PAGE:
Fatigue is the most common problem experienced by oncology patients.[1-2] In this issue of ONCOLOGY, Drs. Lesage and Portenoy present an excellent overview of the potential etiologies, assessment parameters, and treatment options for this complex, multidimensional symptom. As they note in their comprehensive review, research on this symptom, which has a significant impact on oncology patients’ ability to function and quality of life, is limited. Therefore, one is left to consider what important research questions need to be answered regarding cancer-related fatigue.
Because of the similarities between pain and fatigue (eg, both are subjective phenomena and multidimensional problems, with complex etiologies and multiple treatment options that need to be individualized), it may be beneficial to examine the conceptual ideas and research approaches that led to the greatest advances in our understanding of pain mechanisms and pain management and determine whether these ideas and approaches could be applied to investigations of cancer-related fatigue. It should be noted that some of the most important ideas and approaches regarding pain mechanisms and management evolved after years of research and clinical experience. Perhaps we can capitalize on the ones that enhanced our knowledge and apply them to more quickly improve the management of cancer-related fatigue.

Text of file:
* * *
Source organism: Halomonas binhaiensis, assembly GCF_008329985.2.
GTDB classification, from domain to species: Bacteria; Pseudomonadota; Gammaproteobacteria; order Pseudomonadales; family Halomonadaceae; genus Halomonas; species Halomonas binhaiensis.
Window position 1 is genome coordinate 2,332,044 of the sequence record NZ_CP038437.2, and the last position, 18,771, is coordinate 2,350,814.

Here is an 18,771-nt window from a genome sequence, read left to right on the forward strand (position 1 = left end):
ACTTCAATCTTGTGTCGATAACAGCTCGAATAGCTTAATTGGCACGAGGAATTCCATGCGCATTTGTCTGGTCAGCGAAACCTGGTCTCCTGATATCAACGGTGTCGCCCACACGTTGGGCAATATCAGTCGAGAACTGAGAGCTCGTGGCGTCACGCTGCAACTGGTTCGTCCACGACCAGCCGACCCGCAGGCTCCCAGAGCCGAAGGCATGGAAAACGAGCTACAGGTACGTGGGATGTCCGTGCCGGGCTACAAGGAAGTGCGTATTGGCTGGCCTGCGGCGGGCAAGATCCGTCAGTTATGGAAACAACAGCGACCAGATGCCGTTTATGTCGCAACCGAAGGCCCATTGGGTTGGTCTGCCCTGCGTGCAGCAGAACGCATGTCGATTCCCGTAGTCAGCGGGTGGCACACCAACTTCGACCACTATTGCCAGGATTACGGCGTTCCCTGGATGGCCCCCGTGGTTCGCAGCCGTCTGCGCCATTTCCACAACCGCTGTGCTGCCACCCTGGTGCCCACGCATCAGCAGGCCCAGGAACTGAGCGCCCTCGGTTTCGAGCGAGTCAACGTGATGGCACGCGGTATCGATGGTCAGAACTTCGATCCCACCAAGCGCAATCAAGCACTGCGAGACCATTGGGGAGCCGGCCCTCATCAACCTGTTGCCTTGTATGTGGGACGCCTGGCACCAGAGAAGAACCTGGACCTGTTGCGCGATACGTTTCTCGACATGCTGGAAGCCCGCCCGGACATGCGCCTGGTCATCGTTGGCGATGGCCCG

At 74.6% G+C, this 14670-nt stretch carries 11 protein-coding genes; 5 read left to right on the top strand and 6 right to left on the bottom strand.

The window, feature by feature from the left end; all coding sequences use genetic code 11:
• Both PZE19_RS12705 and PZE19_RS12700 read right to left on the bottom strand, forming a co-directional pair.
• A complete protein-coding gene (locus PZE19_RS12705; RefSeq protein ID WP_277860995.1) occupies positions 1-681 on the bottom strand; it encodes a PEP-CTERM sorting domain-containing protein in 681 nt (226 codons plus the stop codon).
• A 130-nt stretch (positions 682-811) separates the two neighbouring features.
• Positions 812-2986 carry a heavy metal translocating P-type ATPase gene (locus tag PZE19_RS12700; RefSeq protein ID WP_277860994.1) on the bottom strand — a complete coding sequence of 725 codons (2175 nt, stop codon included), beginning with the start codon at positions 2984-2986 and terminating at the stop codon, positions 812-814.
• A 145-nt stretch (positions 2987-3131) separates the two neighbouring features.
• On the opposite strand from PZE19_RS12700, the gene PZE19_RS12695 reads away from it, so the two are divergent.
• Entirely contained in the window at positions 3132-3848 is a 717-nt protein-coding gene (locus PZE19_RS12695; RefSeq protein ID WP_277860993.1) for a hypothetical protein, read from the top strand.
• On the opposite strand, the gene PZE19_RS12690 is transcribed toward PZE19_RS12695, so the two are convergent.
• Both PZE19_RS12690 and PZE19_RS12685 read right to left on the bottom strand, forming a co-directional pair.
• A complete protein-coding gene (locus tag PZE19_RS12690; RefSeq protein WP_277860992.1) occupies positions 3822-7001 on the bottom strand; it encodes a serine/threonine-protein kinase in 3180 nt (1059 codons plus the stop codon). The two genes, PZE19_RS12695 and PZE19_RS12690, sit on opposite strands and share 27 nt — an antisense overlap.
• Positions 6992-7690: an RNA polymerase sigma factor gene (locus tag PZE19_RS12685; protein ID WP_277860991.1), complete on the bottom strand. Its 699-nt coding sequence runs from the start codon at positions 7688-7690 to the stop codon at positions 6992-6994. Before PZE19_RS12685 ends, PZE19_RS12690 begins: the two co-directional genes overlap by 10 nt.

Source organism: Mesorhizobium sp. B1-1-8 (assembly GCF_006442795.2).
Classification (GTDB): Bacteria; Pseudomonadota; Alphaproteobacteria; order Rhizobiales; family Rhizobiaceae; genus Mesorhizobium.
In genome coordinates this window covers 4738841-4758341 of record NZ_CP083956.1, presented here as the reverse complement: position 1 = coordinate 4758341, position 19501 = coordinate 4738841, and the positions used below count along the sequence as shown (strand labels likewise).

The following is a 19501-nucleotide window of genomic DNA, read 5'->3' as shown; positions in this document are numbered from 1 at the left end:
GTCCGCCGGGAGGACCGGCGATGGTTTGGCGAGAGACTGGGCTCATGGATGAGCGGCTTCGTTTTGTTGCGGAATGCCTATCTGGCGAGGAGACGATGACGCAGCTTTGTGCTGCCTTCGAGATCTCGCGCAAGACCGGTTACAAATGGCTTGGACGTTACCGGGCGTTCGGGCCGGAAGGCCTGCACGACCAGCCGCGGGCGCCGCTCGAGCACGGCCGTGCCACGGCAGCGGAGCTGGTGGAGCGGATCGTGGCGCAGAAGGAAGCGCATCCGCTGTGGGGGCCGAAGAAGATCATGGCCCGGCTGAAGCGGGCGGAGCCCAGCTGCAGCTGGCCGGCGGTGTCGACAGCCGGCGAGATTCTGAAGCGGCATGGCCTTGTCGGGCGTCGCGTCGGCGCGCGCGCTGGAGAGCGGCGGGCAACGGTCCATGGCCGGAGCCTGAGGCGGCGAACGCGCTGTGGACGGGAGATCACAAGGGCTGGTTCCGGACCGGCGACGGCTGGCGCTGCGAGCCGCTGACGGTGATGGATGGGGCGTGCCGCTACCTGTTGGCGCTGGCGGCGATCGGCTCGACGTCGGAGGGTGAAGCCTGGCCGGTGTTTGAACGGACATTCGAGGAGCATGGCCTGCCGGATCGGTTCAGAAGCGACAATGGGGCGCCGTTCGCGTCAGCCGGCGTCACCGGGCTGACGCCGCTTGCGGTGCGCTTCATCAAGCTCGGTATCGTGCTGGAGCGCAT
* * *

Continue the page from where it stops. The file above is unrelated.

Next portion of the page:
One of the most revolutionary ideas in pain management to evolve in recent years is the concept that pain is more than a symptom. Pain is a disease and requires a disease management approach to ensure effective treatment. It took more than 30 years for this view to be fully appreciated, but it has become an accepted part of clinical practice through the establishment of medical departments of pain medicine and palliative care (such as the one that Dr. Portenoy chairs). Perhaps the same approach is warranted for fatigue. The recognition of fatigue as a disease could lead to more intensive investigations of this significant clinical problem.
Determining the Etiology
One of the cardinal principles of effective pain management is to ascertain the etiology or cause of the pain. For most pain management plans to be effective, they must focus on eliminating or ameliorating the cause of the pain. Although Drs. Lesage and Portenoy point out that there are likely to be multiple etiologies for cancer-related fatigue, the major priority of research is to identify the molecular and biochemical mechanisms that underlie its development. Clinicians often discount patients’ subjective reports of pain when a recognized etiology is not evident. Likewise, clinicians discount patients’ subjective reports of cancer-related fatigue because the underlying mechanisms are unknown.
Our understanding of the peripheral and central mechanisms that result in the development of acute and chronic pain was greatly enhanced when appropriate animal models were developed and used to evaluate the effects of mechanism-based interventions. Until scientists begin to collaborate with clinicians to develop animal models for cancer-related fatigue, progress in mechanistic-based interventions will be slow.